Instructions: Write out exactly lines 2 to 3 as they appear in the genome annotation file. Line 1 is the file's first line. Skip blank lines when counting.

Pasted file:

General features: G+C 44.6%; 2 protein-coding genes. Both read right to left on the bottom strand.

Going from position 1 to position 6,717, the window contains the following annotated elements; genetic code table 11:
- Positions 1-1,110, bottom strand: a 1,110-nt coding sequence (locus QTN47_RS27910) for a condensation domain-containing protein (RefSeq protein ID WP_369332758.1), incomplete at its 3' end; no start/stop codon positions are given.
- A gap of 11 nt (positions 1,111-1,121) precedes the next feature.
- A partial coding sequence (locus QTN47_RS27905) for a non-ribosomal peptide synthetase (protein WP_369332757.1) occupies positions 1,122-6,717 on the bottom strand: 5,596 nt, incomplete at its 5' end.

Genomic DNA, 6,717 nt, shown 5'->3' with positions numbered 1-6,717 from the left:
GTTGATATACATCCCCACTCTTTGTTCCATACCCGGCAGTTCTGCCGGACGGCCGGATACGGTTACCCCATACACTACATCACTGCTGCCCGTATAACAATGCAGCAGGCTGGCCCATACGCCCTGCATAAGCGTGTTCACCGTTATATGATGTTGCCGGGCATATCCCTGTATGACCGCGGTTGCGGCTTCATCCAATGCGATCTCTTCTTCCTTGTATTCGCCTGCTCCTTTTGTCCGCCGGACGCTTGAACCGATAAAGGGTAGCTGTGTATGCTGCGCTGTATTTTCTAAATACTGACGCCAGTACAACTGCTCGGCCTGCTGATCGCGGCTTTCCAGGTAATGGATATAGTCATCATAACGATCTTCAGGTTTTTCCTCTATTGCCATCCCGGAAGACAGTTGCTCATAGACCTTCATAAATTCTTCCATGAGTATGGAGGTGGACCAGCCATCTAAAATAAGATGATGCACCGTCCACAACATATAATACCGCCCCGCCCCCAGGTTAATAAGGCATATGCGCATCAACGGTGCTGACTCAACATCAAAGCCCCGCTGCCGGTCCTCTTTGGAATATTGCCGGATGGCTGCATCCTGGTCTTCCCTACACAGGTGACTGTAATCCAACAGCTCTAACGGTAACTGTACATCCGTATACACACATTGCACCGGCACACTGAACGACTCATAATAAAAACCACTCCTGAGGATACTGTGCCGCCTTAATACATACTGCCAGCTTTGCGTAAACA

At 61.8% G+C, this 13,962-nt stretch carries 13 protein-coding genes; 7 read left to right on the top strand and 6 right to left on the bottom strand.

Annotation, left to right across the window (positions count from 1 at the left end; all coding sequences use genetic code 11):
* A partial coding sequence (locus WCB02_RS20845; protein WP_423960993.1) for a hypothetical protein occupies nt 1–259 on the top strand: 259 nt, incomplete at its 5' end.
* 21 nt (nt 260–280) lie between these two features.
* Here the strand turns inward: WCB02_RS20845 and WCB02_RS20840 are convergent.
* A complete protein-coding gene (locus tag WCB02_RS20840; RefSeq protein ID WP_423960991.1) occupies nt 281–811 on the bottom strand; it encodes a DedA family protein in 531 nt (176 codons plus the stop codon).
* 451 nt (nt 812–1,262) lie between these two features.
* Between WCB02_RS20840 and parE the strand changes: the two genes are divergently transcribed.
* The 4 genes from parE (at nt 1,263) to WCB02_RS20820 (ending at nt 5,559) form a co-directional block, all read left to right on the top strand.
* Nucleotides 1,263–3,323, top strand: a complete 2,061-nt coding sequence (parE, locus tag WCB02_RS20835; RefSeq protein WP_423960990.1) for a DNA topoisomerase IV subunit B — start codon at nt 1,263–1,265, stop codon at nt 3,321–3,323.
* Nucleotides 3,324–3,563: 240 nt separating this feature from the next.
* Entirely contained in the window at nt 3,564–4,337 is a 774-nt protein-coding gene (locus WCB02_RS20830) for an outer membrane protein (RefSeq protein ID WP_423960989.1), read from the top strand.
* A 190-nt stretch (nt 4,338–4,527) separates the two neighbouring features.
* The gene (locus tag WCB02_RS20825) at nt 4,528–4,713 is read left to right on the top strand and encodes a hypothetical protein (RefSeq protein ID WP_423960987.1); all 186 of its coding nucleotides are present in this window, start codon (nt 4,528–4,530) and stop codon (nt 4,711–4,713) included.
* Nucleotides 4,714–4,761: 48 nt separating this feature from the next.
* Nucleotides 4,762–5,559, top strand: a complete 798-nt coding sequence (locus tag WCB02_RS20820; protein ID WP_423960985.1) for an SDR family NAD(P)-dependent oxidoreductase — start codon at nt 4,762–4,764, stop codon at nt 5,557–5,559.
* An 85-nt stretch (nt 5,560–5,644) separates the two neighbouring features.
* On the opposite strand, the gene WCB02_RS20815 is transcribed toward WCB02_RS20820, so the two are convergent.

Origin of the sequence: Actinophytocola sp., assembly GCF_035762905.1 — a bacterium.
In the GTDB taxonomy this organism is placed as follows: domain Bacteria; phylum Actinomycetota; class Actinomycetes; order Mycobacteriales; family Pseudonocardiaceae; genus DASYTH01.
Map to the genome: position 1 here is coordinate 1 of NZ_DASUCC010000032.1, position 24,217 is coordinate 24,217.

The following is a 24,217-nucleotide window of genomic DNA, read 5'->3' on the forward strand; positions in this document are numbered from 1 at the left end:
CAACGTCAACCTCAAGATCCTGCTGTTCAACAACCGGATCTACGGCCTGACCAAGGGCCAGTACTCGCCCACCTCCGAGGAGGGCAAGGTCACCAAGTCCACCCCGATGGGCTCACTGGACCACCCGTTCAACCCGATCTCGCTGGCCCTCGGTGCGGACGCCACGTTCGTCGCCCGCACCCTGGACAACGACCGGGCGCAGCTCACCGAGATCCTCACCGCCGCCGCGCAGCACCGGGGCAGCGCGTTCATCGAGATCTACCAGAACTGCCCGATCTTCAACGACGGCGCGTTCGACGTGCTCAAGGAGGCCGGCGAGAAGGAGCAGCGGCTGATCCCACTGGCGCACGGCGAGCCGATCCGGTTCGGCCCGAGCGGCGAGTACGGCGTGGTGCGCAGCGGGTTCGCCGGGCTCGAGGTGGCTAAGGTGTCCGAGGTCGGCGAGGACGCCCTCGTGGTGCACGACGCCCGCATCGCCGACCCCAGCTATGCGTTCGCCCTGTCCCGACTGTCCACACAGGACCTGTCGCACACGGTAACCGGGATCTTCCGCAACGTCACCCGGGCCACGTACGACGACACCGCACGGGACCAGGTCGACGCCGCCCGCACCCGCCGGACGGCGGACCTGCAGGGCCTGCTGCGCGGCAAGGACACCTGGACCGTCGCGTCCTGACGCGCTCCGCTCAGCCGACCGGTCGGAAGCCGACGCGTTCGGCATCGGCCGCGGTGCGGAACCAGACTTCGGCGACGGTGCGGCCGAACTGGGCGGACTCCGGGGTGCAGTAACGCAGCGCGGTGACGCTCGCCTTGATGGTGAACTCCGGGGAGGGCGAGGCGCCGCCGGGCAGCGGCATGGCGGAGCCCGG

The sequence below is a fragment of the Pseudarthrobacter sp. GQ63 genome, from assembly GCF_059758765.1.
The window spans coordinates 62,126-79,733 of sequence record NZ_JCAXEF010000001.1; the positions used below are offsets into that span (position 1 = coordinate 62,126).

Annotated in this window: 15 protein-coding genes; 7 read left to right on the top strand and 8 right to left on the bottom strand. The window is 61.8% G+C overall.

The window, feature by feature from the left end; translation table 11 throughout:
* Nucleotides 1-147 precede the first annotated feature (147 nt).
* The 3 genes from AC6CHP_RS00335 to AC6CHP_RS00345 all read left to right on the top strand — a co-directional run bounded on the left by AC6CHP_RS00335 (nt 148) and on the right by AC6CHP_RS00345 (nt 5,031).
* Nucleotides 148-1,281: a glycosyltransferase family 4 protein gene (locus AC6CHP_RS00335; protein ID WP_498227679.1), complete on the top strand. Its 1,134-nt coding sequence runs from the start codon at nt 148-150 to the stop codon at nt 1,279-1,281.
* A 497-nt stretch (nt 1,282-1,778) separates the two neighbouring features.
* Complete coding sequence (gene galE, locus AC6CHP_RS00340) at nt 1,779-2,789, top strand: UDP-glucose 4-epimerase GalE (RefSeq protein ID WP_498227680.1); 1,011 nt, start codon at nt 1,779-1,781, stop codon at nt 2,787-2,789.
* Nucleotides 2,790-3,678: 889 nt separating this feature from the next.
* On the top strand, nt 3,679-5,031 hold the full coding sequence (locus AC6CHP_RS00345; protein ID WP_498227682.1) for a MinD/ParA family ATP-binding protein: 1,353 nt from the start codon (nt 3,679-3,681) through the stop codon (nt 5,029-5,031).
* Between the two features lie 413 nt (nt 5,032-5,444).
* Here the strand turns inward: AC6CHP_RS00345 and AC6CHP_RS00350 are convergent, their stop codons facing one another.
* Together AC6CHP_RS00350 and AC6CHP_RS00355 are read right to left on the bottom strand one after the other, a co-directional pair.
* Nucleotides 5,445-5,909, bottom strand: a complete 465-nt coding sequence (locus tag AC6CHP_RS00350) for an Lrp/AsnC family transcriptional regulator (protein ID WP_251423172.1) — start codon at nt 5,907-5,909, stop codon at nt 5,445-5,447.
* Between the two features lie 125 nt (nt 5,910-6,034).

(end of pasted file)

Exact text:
Going from position 1 to position 6,717, the window contains the following annotated elements; genetic code table 11:
- Positions 1-1,110, bottom strand: a 1,110-nt coding sequence (locus QTN47_RS27910) for a condensation domain-containing protein (RefSeq protein ID WP_369332758.1), incomplete at its 3' end; no start/stop codon positions are given.